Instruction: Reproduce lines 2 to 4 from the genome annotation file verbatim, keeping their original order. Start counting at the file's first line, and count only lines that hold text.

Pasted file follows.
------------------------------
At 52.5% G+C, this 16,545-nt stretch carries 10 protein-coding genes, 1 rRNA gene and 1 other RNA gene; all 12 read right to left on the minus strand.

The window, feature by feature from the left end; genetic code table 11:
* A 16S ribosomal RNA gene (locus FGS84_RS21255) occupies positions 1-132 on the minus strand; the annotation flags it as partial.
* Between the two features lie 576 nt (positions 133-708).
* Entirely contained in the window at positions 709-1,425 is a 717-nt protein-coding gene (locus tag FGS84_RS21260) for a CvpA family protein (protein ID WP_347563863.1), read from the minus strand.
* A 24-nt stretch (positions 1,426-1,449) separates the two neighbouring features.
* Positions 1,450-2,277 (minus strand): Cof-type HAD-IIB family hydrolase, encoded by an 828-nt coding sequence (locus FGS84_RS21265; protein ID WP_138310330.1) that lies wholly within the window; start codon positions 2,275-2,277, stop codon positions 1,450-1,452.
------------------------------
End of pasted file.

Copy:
The window, feature by feature from the left end; genetic code table 11:
* A 16S ribosomal RNA gene (locus FGS84_RS21255) occupies positions 1-132 on the minus strand; the annotation flags it as partial.
* Between the two features lie 576 nt (positions 133-708).